Kaia Kater “Strange Medicine”

Free Dirt Records, 2024

Kaia Kater steps into the limelight with her baroque like folk stylings on a superb third album

There’s a sense that Kaia Kater, a Canadian of Grenadian heritage is hitting the zeitgeist on “Strange Medicine”, her third album. She started off with banjo-based roots songs on her debut album while her second release, “Grenades”, featured more fully realised band backings, soulful Americana you might say.  “Strange Medicine” goes one further as Kater immerses her songs in a rich tapestry of sounds, at times reminiscent of Joni Mitchell’s jazz-influenced soundscapes, Aimee Mann’s pop deliciousness and the arrangements conjured by Joshua Rifkind for Judy Collins back in the 60s.  It’s an album which places Kater firmly in the limelight along with peers such as peers like Rhiannon Giddens and Alison Russell.

As with Giddens and Russell, Kater inhabits the rich (and much hidden) history of injustice, the colonialism, sexism, racism, and misogyny which she and her forebears have suffered from and transforms this into a somewhat triumphant riposte. The album opens with ‘The Witch’,  a collaboration with Aife O’Donovan, which is given a delightful folk-rock ambience, somewhat akin to early seventies UK  underground folk bands as Kater delves into the misogyny which condemned numerous women to death. ‘Maker Taker’ has her banjo to the fore although it soon evolves into a splendid horn-laden quest and it’s followed by the baroque stylings of ‘Mechanics Of The Air’, a song suffused with forebodings of doom featuring guillotines and mushroom clouds.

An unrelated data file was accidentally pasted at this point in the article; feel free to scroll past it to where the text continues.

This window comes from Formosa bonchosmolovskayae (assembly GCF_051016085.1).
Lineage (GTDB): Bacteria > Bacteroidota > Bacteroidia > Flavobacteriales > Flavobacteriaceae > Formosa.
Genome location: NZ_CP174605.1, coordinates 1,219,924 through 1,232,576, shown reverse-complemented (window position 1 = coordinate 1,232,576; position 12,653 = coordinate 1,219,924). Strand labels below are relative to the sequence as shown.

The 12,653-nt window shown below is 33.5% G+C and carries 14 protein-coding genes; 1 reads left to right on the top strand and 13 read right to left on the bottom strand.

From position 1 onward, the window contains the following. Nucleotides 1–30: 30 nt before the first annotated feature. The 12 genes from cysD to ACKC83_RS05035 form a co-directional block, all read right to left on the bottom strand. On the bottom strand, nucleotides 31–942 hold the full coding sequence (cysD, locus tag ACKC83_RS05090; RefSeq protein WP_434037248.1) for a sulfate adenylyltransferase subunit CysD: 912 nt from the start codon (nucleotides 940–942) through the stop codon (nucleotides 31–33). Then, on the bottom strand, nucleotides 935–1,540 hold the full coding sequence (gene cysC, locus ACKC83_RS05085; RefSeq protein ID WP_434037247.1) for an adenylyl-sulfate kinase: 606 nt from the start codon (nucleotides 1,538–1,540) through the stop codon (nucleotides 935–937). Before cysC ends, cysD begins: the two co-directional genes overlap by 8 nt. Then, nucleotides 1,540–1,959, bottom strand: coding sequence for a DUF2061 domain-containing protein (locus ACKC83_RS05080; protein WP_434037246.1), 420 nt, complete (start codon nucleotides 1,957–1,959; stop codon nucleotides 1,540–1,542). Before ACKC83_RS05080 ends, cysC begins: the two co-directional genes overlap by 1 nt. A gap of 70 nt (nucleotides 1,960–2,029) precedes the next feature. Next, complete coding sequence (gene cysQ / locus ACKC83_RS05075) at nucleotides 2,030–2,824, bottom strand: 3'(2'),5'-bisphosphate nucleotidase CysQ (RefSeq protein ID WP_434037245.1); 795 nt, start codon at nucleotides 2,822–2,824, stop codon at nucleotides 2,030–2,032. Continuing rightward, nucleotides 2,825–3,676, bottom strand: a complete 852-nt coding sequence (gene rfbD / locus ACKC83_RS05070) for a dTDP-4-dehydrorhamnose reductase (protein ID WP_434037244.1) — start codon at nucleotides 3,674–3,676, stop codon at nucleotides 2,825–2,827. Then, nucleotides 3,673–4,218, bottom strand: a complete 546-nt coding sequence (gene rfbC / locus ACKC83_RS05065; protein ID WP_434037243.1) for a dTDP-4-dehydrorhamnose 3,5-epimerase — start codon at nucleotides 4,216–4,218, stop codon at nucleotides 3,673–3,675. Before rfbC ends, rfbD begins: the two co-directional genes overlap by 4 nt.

While a song such as ‘Floodlights’ is as enticing as anything from Mitchell’s “Hissing Of Summer Lawns” album, Kater dives into darker waters on the chilling ‘Often As The Autumn’, a drone-laden song which harks back to Child Ballads. She is accompanied by the legendary Taj Mahal on ‘Fédon’, a song which references a slave revolt in Grenada, her father’s homeland, and Alison Russell appears on ‘In Montreal’, a song which elevates bluegrass into a loftier, almost classical realm as the pair deliver an impressionistic portrait of the city. ‘History In Motion’ finds Kater back to basics, just her and her banjo, but it’s a far remove from any sense of rustic back porch musings on a song which is as opaque as a Paul Auster story. The album closes as it begins with another song which recalls the drifting, jazzy and beguiling folk rock of the early 70s on ‘Tigers’ with Kater drifting into a Ballard like fever dream. It ends the album on a high note, an album which is quite bewitching.


About Paul Kerr 445 Articles
Still searching for the Holy Grail, a 10/10 album, so keep sending them in.
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